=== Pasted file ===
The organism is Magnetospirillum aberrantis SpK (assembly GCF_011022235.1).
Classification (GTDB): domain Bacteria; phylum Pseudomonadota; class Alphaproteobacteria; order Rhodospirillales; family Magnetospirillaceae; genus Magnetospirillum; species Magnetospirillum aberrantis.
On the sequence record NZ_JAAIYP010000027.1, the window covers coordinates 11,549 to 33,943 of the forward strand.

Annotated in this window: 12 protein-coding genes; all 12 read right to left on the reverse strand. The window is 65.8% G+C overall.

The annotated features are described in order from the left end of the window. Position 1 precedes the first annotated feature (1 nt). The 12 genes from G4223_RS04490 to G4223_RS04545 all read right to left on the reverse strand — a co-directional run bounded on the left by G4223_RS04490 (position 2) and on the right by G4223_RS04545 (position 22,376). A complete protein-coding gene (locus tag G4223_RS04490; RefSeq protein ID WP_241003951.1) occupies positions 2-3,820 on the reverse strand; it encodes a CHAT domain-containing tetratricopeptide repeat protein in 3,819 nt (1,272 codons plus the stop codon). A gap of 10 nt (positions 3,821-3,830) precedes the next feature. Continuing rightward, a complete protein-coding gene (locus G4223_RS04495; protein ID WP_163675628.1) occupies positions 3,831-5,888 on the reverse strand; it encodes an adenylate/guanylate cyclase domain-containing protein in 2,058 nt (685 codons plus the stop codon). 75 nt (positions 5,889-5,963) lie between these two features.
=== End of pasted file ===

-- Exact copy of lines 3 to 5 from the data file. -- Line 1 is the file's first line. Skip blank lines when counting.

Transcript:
On the sequence record NZ_JAAIYP010000027.1, the window covers coordinates 11,549 to 33,943 of the forward strand.

Annotated in this window: 12 protein-coding genes; all 12 read right to left on the reverse strand. The window is 65.8% G+C overall.

The annotated features are described in order from the left end of the window. Position 1 precedes the first annotated feature (1 nt). The 12 genes from G4223_RS04490 to G4223_RS04545 all read right to left on the reverse strand — a co-directional run bounded on the left by G4223_RS04490 (position 2) and on the right by G4223_RS04545 (position 22,376). A complete protein-coding gene (locus tag G4223_RS04490; RefSeq protein ID WP_241003951.1) occupies positions 2-3,820 on the reverse strand; it encodes a CHAT domain-containing tetratricopeptide repeat protein in 3,819 nt (1,272 codons plus the stop codon). A gap of 10 nt (positions 3,821-3,830) precedes the next feature. Continuing rightward, a complete protein-coding gene (locus G4223_RS04495; protein ID WP_163675628.1) occupies positions 3,831-5,888 on the reverse strand; it encodes an adenylate/guanylate cyclase domain-containing protein in 2,058 nt (685 codons plus the stop codon). 75 nt (positions 5,889-5,963) lie between these two features.